Factbox-Government measures to ease the pain of inflation


Below is a list of some of the measures taken by governments to provide relief to hard-hit consumers and businesses:


* Canada announced C$4.5 billion ($3.39 billion) in measures, including a tax credit for low- and modest-income families and a one-time top-up to a benefit that helps low-income people income to pay their rent.

* The United States will help millions of debt-ridden former students by canceling $10,000 of their outstanding student loans, while the $430 billion “Cutting Inflation Act” unveiled in August aims to reduce prescription drug prices and to introduce tax credits to encourage energy efficiency.

* Brazilian oil giant Petrobras cut liquefied petroleum gas (LPG) prices by 4.73% for distributors. In early September, it slashed gasoline prices at the refinery gate by 7%, adding to the multiple cuts seen this year. In July, the government reduced fuel taxes and increased social benefits.

* In August, Mexican officials said inflation-fighting subsidies had already cost some 575 billion pesos ($28.66 billion) this year.

* Chile announced a $1.2 billion relief package in July that includes labor subsidies and one-time payments for those most affected.


* The European Union plans to raise more than 140 billion euros ($139.58 billion) to fight inflation by skimming revenues from low-cost electricity generators and sharing windfall profits with companies of fossil fuels.

* Italy on September 16 approved a new aid package worth some 14 billion euros, officials told Reuters.

* Germany could nationalize struggling gas importer Uniper after spending some 19 billion euros to prop up the company. The government also announced on September 4 a package of 65 billion euros including an exceptional tax, increases in benefits and subsidies for public transport.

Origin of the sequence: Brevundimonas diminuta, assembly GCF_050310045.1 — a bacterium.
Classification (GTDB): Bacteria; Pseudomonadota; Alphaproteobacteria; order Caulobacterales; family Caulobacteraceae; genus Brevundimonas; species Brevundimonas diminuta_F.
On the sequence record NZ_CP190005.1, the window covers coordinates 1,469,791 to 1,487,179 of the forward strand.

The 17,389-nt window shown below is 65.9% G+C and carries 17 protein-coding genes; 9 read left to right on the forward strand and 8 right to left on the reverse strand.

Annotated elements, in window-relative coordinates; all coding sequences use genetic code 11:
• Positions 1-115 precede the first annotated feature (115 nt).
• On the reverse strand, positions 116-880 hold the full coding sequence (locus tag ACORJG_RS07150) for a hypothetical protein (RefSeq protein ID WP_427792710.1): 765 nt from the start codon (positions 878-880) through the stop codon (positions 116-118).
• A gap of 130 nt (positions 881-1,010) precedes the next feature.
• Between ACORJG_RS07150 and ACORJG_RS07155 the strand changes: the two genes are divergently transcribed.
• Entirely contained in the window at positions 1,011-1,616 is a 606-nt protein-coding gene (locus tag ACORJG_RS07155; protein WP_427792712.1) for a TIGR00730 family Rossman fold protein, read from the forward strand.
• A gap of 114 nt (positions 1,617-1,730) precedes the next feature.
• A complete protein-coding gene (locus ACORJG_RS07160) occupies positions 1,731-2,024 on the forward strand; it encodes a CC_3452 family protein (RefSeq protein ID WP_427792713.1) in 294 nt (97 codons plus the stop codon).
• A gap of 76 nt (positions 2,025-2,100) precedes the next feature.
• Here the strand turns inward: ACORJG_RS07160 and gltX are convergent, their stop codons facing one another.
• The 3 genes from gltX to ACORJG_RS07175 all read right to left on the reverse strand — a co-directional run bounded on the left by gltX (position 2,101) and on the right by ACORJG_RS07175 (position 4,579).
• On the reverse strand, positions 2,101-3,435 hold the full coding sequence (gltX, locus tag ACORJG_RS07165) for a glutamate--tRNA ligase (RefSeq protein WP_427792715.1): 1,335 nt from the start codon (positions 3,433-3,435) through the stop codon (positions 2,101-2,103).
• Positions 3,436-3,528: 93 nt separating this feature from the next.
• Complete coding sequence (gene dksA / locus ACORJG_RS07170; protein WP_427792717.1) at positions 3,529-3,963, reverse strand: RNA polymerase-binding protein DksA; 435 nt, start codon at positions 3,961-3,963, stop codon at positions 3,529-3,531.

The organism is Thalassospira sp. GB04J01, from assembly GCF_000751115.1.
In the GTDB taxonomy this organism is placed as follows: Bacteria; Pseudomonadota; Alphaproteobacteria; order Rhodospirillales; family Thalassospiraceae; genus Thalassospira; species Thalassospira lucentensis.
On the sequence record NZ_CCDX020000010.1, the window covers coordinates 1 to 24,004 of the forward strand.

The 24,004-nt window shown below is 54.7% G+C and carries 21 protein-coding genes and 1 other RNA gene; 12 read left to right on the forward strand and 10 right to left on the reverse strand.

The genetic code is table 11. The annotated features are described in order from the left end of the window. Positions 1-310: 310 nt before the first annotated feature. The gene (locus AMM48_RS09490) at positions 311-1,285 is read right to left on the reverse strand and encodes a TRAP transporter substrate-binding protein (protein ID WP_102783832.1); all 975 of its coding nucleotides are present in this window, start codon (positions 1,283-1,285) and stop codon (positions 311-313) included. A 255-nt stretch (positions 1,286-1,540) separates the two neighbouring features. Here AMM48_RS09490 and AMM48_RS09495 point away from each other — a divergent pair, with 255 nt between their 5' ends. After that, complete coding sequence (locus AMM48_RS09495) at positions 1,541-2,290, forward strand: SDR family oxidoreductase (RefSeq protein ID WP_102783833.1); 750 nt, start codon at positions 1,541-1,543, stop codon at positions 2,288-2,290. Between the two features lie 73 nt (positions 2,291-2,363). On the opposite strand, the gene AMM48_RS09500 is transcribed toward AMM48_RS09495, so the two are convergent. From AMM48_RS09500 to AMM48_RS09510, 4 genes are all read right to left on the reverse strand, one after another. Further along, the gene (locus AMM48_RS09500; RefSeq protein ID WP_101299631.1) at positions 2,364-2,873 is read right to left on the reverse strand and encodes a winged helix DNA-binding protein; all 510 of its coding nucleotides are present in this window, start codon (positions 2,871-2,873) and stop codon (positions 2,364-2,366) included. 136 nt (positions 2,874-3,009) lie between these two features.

* Poland will spend more than 30 billion zlotys ($6.34 billion) to reduce electricity costs and support businesses. It will also raise the minimum wage twice next year, on top of previously announced subsidies and mortgage relief.

* The Czech Republic will cap electricity and gas prices next year.

* Britain will cap consumer energy bills for two years and support businesses. The package will likely cost more than 100 billion pounds ($114.02 billion).

* Portugal reduced VAT on electricity and provided one-off payments for workers, families and pensioners.

* Spain will reduce gas VAT from 21% to 5% from October.

* Croatia will cap electricity prices from October 1 to March.

* Finland and Sweden will offer billions of dollars in liquidity guarantees to power companies.

* In August, Denmark capped annual rent increases at 4% for the next two years, adding to previous measures.

* On August 3, France adopted a 20 billion euro bill abolishing pensions and certain social benefits.


* Thailand on September 13 extended a reduction in diesel tax and energy subsidies and raised the minimum wage.

* Japan will introduce another economic package in October, on top of a record minimum wage hike and a $103 billion relief bill unveiled in April.

* The Indonesian government has ordered regional chiefs to keep food inflation below 5%. In late August, the government agreed to reallocate 24.17 trillion rupees ($1.62 billion) from fuel subsidies to social spending.

* At least 10 Indian states have announced a total of more than 1 trillion rupees ($12.6 billion) in support, mostly in the form of cash transfers and electricity subsidies, officials said. The government has also set up a commission to review the pricing of locally produced gas.

* Malaysia plans to spend a record 77.3 billion ringgit ($17.05 billion) on grants and cash aid this year.


* South Africa announced at the end of July a reduction in fuel prices at the pump.

* In July, Turkey raised its minimum wage by around 30%, adding to the 50% rise seen at the end of last year.

* Saudi Arabia and the United Arab Emirates increased their social spending in early July. The United Arab Emirates has doubled its financial support for low-income Emirati families, while Saudi Arabia has allocated 20 billion riyals ($5.32 billion).

($1 = 1.3275 Canadian dollars)

($1 = 20.0655 Mexican pesos)

($1 = 1.0030 euros)

($1 = 4.7282 zlotys)

($1 = 0.8770 pounds)

($1 = 14,950.0000 rupees)

($1 = 4.5330 ringgit)

($1 = 3.7577 riyals)

(Compiled by Olivier Sorgho, Leika Kihara, Manoj Kumar, Ina Kreutz and Agnieszka Gosciak; Editing by Tomasz Janowski, Mark Potter and Emelia Sithole-Matarise)


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